From the email bag:
Editing is the hard part, and I keep trying to avoid it. It’s easier to get on with the next book, but I’ll never move up the ladder to published if I do that. Writing, getting that first draft out of your head, is just so much fun. The rest, editing, is painful, but challenging.
And yes, I understand completely about the “editing” part of the writing process. It’s not fun. 😦
When the words of the story just pour out of you in that rush of creating the first draft, that’s grand fun. When the writing is going great, there isn’t a high like it in the world. Then the book is done, it’s time to edit, and the let-down is awful.
The good news is that once you do learn to fix something in the editing process– like an error that managed to spread itself across your entire manuscript, which I’ve done more times than I care to admit –you’ve practiced the fix so much that it has become unconscious and **drum roll** you never have to fix it again. (Or at least if it does sneak in, the fix is on a much smaller scale.)
So each book that you write requires less editing, because with each book you’ve edited you learned all those lessons so they are automatic in the writing process.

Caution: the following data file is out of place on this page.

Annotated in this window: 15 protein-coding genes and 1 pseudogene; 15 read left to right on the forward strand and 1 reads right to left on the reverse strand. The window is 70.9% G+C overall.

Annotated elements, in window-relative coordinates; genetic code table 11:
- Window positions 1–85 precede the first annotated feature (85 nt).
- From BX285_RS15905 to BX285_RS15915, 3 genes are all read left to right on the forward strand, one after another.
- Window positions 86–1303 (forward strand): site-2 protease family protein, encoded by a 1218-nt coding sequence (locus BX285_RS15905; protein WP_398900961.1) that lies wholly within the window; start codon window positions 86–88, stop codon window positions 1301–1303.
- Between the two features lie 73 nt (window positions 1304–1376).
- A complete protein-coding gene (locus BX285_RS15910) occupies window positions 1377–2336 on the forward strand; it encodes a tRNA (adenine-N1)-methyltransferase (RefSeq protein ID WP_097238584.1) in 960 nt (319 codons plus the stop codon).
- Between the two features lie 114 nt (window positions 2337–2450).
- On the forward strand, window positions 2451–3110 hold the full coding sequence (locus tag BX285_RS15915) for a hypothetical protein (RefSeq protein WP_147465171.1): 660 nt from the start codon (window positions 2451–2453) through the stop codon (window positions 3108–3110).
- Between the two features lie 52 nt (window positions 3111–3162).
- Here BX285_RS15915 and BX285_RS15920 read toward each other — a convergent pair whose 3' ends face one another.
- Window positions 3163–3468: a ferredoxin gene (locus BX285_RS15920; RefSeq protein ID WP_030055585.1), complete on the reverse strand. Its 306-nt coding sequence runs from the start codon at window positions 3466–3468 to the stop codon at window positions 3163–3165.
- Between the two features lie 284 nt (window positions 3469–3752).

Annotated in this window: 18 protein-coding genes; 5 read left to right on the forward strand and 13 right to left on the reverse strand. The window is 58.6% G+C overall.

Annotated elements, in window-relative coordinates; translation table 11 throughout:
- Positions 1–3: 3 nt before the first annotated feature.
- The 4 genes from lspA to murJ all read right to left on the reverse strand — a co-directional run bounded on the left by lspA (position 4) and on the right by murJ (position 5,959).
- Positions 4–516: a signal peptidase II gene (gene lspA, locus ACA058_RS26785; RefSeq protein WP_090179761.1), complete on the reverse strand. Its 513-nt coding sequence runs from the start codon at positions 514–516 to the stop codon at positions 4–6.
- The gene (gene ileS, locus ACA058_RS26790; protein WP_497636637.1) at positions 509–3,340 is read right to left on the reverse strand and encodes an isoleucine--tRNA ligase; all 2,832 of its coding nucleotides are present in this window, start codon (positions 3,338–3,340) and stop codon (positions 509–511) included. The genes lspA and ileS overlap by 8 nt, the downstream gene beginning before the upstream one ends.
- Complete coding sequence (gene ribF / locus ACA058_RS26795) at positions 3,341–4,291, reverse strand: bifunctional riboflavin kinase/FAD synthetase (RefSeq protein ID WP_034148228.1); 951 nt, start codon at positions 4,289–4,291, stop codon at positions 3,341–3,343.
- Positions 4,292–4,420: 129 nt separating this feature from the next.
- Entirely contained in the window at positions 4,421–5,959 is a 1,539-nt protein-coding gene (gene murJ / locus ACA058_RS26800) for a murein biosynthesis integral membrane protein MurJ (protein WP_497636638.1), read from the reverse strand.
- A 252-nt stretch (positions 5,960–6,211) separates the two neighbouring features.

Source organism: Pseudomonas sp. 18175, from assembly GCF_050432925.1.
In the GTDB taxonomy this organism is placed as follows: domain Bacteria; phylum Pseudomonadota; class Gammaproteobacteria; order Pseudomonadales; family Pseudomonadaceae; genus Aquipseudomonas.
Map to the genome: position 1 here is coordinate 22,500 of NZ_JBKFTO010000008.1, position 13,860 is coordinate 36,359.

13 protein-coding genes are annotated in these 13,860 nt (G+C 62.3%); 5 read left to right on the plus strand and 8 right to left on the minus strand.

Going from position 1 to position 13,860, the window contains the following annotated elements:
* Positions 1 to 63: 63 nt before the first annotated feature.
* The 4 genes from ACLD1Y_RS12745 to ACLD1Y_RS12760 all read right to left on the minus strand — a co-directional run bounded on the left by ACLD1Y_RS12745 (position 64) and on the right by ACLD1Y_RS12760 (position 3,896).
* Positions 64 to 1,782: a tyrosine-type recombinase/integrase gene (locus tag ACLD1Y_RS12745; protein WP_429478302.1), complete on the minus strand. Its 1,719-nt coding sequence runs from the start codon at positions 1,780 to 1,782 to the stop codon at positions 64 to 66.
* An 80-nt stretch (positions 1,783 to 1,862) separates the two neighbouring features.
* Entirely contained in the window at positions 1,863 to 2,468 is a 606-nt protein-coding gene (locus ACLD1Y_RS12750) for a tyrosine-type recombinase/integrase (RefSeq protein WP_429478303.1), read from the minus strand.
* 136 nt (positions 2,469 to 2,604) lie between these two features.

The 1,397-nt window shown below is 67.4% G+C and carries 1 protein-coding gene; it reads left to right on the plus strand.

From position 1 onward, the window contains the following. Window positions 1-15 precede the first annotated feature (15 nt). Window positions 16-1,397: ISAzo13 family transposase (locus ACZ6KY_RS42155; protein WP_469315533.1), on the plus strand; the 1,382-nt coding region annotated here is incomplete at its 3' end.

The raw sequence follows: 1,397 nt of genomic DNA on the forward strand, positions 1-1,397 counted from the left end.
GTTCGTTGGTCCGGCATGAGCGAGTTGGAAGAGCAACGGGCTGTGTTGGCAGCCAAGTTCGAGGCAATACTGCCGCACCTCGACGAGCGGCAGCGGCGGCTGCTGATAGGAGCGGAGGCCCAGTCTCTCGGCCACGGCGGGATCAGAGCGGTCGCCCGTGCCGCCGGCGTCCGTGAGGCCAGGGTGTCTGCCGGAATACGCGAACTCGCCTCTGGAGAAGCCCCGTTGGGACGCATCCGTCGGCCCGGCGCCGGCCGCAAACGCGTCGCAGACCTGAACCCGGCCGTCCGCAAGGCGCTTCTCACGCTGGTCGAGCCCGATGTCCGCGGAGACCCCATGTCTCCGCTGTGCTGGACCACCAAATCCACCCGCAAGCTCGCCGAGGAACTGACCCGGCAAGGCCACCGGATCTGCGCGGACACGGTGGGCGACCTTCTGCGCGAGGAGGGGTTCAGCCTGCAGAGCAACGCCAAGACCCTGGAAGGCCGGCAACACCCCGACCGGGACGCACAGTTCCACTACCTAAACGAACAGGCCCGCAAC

Look at it like you’re learning a new skill, maybe playing the piano. It doesn’t come automatically, you have to practice. And “editing” your manuscript is the practice part.
The more you practice, the more automatic it all becomes. Until finally, just like with the piano player, there comes a point in the practice (editing) that the skills have become so ingrained that the “writing” part become effortless and truly beautiful because the editing skills are now unconscious and automatically incorporated into the words you write, which are so polished they require little, if any editing.
Moral: The more editing you do now, the less editing you will have to do in the future.